Rabbi Seth Goren, an alum of JOIN’s Seminary Leadership Project, a member of the Philadelphia cohort of our new Rabbinical Fellowship and the Director of Repair the World: Philadelphia, wrote a great piece for eJewish philanthropy, “The Limitations and Possibilities of Jewish Service.” In it, Rabbi Goren writes:
“And it’s not just Mitzvah Day that’s flawed. The array of Jewish institutional options for [social justice] work, especially when it comes to economic justice, are peculiarly detached from those most directly affected by the underlying injustice. As an example, one well-intentioned synagogue sought to support a local organization whose food-insecure members were mostly Latino by preparing Ashkenazi Jewish food, including matzah stuffing. Because the food was a cultural mismatch and completely unfamiliar to the organization’s members, it went uneaten, and had to be thrown away. The synagogue’s failure to get to know those experiencing need rendered their efforts useless, and an opportunity to connect and to appreciate how differences play out in service settings was lost…”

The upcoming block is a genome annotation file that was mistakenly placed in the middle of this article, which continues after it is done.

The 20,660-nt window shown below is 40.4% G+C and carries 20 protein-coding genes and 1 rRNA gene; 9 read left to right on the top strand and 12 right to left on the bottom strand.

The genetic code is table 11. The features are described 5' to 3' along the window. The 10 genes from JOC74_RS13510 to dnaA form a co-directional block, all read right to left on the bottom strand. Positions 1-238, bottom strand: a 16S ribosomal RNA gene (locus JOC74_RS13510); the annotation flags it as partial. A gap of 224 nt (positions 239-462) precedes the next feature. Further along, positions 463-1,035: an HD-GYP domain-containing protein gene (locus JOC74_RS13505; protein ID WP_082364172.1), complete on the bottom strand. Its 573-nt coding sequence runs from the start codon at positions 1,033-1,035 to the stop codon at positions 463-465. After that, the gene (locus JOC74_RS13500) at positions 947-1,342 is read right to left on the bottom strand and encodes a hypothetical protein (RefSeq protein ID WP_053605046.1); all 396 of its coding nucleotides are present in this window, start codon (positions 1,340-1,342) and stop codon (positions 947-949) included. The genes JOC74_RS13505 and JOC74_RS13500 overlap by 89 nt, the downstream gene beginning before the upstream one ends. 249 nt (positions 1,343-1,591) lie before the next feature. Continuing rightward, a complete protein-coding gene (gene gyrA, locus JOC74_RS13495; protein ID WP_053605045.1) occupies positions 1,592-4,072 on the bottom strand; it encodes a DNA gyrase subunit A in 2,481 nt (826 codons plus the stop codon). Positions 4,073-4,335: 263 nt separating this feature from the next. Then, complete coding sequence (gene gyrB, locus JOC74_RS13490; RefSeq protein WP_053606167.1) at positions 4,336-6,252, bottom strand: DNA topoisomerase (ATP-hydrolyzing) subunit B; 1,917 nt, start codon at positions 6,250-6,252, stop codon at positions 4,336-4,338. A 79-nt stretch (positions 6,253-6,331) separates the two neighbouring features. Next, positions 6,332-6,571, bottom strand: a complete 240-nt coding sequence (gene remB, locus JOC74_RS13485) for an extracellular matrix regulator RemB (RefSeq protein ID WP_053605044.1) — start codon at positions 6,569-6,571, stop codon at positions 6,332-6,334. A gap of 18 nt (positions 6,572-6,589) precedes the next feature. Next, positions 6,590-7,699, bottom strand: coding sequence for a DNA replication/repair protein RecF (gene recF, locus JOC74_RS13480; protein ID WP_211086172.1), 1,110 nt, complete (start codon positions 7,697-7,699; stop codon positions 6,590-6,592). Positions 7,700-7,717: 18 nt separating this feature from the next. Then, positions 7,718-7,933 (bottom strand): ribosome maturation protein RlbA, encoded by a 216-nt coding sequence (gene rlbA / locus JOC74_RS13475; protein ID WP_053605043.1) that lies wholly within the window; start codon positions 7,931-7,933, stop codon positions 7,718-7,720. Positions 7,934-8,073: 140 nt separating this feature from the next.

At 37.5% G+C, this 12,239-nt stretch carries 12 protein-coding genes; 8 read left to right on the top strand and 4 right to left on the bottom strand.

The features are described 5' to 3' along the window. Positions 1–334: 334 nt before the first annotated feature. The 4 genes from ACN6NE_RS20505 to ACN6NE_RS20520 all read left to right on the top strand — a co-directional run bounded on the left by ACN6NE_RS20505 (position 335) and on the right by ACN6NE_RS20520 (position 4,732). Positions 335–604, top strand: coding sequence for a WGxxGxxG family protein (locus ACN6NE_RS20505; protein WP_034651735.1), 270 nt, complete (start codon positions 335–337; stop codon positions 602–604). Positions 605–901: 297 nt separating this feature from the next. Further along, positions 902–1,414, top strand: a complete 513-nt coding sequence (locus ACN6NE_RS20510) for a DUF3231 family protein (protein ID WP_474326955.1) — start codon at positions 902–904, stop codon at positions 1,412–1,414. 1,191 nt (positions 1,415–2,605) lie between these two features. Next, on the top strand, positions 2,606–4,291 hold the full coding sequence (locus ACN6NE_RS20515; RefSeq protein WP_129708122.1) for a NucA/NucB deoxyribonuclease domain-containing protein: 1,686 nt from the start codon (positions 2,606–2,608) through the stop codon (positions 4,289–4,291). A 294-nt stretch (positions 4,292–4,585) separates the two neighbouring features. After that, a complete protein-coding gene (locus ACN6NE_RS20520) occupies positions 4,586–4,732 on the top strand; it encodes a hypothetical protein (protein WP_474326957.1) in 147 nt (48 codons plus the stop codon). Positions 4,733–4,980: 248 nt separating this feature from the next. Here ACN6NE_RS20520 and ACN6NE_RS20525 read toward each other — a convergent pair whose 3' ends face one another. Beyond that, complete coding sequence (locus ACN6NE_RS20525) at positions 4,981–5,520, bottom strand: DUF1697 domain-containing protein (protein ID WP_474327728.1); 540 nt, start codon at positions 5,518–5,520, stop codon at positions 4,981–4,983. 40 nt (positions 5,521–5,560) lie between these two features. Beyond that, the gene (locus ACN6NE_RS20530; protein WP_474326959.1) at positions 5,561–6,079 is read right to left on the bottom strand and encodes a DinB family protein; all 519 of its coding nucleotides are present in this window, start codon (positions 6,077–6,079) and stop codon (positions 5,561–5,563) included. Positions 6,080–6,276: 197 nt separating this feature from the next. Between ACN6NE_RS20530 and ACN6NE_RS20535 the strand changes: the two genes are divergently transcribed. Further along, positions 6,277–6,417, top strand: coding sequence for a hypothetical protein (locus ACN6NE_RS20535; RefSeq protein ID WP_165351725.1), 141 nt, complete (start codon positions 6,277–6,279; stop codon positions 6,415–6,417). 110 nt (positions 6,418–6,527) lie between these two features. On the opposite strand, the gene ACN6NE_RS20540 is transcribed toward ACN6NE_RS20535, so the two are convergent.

Read Rabbi Goren’s full essay to delve into more of his thoughts on why Jewish service is frequently conceptualized as “working for” or “helping” instead of “working with” and why events are often designed to avoid getting to know underserved individuals and communities and building strong relationships.